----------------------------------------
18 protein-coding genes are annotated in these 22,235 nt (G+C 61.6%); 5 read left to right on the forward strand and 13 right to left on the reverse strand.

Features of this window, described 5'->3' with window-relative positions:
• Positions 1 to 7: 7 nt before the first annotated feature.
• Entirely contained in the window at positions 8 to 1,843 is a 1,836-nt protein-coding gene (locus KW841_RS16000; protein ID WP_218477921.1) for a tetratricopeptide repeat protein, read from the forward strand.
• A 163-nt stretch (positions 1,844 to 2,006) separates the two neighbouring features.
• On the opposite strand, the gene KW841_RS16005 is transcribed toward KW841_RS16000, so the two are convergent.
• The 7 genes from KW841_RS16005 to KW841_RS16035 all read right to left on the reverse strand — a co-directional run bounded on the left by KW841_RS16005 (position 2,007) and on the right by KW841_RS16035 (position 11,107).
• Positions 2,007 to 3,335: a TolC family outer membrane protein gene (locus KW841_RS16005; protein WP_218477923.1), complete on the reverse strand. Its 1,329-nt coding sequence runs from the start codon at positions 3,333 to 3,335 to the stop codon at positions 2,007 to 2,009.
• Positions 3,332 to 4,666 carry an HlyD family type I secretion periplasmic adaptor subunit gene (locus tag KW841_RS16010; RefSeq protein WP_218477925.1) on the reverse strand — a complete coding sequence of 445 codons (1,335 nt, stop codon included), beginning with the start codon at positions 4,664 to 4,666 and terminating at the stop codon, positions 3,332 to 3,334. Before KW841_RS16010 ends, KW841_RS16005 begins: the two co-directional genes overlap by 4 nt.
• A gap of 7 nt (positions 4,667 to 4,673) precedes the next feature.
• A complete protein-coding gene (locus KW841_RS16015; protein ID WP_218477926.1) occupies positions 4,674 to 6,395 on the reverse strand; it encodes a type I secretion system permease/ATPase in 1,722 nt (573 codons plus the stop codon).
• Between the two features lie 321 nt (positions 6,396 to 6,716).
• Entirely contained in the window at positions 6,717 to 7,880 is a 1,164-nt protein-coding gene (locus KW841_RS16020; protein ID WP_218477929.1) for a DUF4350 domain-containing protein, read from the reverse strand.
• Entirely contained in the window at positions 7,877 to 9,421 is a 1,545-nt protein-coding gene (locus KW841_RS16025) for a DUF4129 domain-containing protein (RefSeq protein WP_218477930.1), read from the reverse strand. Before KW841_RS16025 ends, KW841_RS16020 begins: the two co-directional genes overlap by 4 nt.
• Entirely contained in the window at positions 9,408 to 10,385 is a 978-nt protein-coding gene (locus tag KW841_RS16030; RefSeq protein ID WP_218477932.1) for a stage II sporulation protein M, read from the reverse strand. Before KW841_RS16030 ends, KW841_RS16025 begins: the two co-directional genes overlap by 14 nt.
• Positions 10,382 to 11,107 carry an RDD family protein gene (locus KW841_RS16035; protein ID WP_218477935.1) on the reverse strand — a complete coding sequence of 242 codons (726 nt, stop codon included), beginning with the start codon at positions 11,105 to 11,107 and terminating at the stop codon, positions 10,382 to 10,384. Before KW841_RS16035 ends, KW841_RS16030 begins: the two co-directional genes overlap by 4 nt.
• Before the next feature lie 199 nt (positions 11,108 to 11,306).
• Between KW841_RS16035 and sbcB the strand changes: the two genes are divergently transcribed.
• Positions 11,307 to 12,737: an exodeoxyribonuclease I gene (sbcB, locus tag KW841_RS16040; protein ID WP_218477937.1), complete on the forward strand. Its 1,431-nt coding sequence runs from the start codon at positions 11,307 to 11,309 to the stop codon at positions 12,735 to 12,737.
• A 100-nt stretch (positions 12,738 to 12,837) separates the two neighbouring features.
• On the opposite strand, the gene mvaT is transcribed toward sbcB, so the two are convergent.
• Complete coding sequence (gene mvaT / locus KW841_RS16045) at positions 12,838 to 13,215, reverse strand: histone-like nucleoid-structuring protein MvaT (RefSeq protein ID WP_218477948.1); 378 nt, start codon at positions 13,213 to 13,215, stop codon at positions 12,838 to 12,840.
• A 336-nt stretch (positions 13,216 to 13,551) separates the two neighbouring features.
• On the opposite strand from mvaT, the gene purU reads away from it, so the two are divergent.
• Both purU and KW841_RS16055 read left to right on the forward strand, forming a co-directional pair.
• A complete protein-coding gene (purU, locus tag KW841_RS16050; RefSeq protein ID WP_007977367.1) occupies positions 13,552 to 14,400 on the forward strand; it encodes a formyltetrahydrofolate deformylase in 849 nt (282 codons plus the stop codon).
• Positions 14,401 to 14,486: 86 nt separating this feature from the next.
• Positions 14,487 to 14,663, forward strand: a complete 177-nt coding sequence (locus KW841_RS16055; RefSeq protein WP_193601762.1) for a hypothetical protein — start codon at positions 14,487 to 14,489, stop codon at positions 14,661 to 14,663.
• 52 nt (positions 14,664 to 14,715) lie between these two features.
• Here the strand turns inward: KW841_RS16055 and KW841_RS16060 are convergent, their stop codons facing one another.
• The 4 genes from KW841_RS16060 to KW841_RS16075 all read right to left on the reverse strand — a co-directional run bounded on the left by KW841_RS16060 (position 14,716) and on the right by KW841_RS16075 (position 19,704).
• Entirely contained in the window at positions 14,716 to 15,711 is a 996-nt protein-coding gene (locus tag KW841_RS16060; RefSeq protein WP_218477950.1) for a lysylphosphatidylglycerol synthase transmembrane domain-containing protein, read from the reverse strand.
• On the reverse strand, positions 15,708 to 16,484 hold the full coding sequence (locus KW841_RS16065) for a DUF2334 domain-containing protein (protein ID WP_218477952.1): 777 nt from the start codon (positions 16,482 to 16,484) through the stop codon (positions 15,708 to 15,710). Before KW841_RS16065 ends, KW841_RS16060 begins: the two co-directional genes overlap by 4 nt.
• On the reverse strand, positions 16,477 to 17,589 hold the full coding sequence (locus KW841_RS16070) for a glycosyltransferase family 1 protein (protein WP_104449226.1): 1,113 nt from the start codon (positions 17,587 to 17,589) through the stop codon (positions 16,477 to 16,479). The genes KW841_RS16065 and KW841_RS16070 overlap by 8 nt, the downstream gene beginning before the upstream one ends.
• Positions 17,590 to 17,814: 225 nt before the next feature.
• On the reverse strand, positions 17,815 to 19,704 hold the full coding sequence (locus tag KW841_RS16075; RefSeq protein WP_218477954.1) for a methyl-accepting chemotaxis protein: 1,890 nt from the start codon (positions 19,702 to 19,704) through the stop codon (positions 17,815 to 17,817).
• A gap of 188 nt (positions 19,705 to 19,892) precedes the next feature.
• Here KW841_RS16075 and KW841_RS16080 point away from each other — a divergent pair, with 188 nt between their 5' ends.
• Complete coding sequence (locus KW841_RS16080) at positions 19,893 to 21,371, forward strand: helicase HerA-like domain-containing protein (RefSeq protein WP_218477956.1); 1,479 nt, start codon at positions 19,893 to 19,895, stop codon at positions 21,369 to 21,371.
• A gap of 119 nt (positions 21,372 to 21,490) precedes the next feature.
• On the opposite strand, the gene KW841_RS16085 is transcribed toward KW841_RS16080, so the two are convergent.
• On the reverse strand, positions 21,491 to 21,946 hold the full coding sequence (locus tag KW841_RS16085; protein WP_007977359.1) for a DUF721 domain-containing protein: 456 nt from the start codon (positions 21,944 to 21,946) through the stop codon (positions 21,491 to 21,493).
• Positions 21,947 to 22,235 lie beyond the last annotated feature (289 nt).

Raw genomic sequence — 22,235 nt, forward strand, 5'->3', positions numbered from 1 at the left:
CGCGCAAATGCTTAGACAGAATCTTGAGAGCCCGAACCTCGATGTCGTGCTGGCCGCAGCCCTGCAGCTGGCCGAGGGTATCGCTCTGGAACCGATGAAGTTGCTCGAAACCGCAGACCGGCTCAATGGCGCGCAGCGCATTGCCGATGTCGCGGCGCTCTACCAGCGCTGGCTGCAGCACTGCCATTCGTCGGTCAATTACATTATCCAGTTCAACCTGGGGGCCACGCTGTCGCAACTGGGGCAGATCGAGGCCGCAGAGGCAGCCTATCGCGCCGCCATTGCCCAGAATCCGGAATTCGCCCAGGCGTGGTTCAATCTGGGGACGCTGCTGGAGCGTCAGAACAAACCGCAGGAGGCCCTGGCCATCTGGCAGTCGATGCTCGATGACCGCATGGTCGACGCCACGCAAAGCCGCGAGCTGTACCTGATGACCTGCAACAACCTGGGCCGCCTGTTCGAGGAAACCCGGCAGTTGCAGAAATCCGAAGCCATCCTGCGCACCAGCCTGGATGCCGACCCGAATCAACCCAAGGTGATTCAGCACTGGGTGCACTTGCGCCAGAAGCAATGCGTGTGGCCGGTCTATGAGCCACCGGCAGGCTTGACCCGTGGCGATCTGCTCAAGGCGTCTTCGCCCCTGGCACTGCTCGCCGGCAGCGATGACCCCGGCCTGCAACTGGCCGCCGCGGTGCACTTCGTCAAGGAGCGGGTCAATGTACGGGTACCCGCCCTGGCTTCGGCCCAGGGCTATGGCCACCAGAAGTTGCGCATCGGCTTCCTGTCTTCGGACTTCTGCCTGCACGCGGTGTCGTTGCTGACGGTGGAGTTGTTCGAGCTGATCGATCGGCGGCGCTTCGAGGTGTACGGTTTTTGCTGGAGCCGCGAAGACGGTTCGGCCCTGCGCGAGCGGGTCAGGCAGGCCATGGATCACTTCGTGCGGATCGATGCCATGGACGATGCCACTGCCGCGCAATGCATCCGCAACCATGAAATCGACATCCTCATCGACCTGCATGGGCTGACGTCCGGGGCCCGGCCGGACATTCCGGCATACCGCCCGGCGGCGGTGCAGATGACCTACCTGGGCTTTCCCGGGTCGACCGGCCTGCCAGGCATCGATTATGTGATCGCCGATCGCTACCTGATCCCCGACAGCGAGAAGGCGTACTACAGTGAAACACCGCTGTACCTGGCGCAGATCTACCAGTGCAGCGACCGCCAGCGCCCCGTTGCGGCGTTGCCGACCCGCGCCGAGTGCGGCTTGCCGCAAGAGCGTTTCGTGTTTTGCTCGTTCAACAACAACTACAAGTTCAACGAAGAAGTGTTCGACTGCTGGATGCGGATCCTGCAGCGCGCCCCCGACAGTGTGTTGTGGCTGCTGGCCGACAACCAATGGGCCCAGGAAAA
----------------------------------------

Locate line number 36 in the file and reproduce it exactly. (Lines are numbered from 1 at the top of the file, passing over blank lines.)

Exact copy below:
• On the reverse strand, positions 17,815 to 19,704 hold the full coding sequence (locus tag KW841_RS16075; RefSeq protein WP_218477954.1) for a methyl-accepting chemotaxis protein: 1,890 nt from the start codon (positions 19,702 to 19,704) through the stop codon (positions 17,815 to 17,817).